Right to Freedom of Expression Incorporates Positive Right to Freedom of Information

XYZ v Victoria Police [2010] VCAT 255 (16 March 2010)

In a significant decision, Bell J has held that the right to freedom of expression under s 15(2) of the Victorian Charter ‘incorporates a positive right to obtain access to government-held documents’.  His Honour found, however, that the Freedom of Information Act 1982 (Vic) is substantively compatible with this right and that the Charter does not ‘call for any different manner of applying’ the public interest override where access to documents is refused.


XYZ was a senior constable with Victoria Police.  He was investigated by the Ethical Standards Department on suspicion of money laundering.  The investigation found no evidence of wrongdoing and he was not charged.

XYZ subsequently sought access to documents associated with the investigation under the Freedom of Information Act to ‘totally exonerate’ himself and ‘expose unlawful and improper’ aspects of the investigation.

Victoria Police gave access to some documents but not others on the grounds that they were exempt and that their disclosure would ‘undermine the integrity of the system for investigating police corruption and misconduct’.  In response, XYZ argued that the exempt documents should nevertheless be disclosed on the grounds of ‘overriding public interest’ (s 50(4) of the FOI Act).  He further submitted that s 50(4) should be liberally applied in light of the right to freedom of expression under s 15(2) of the Charter, which he submitted subsumes a positive right to freedom of information.


In a significant decision, Bell J held that the right to freedom of expression under s 15(2) of the Charter ‘incorporates a positive right to obtain access to government-held documents’.  In reaching this decision, Bell J held that:

  • Human rights should not be interpreted in a ‘narrow or legalistic fashion’, but rather in a ‘purposeful’ and ‘generous’ way by reference to the ‘cardinal values’ which the rights embody.
  • The right to freedom of expression is foundational to democracy, the rule of law, and individual, social and cultural development.
  • Freedom of information is ‘a necessary constituent of freedom of expression, for the purposes of the right to seek, receive and impact information will be frustrated if the government, without justification, can simply refuse the information sought’.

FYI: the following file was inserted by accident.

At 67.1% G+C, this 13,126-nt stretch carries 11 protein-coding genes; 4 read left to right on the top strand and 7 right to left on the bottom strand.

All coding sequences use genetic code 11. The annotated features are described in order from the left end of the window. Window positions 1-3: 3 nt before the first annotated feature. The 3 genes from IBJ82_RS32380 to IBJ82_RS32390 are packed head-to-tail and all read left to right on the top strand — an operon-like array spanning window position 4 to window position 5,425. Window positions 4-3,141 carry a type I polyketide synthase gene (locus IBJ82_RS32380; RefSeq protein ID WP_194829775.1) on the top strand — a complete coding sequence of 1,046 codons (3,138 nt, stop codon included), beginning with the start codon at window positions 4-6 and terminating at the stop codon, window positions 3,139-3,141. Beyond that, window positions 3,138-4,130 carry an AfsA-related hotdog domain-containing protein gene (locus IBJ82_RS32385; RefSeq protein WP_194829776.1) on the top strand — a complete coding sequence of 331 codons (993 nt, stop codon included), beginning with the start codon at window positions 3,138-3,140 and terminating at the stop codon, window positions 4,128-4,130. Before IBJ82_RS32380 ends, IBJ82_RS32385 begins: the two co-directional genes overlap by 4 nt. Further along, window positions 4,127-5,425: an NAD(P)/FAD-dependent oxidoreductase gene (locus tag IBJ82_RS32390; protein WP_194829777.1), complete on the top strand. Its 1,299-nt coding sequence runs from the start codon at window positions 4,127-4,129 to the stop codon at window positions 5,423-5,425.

• ‘International jurisprudence is moving strongly in the direction of a positive obligation being part of freedom of expression’ – his Honour cited the European Court of Human Rights, Canada, the UN Human Rights Committee, the Inter-American Court of Human Rights, and the Supreme Court of India in this regard.

In light of the above, Bell J concluded that:

the right to freedom of expression in s 15(2) of the Charter implicitly imposes a positive obligation on the government to give access to government-held documents (freedom of information).  The obligation I am specifying does not extend to creating documents, collecting data or disseminating information which has not been sought.  The right to obtain government-held documents is not absolute and is subject to justifiable exceptions for objective, proportionate and reasonable purposes.  The government has a margin of appreciation in this regard.

In the present case, Bell J rejected the application for disclosure of the exempt documents.  His Honour stated in this regard that s 50(4) of the FOI Act ‘is not, in principle, incompatible with the human right to freedom of information’ and that, on the facts, XYZ’s ‘personal interest in obtaining access to the documents in pursuance of his right to freedom of expression must yield to the superior interests of the public in protecting the integrity of investigations into alleged police misconduct and corruption’.


This decision was handed down one day prior to the decision of the Court of Appeal in Momcilovic (discussed above).  Notably, in the present case, Bell J rejected XYZ’s submission that, pursuant to s 32 of the Charter, the court’s task is to ‘search for the interpretation of s 50(4) which is most compatible with human rights and give the provision that meaning’.

With respect, subsequent to Momcilovic, Bell J’s conclusion on the proper construction of s 50(4) may need to be re-visited given the Court of Appeal’s unanimous view that s 32 requires the Court to ‘explore all possible interpretations of the provision(s) in question, and adopt that interpretation which least infringes Charter rights’.

The decision is available at www.austlii.edu.au/au/cases/vic/VCAT/2010/255.html.

Phil Lynch is Director of the Human Rights Law Resource Centre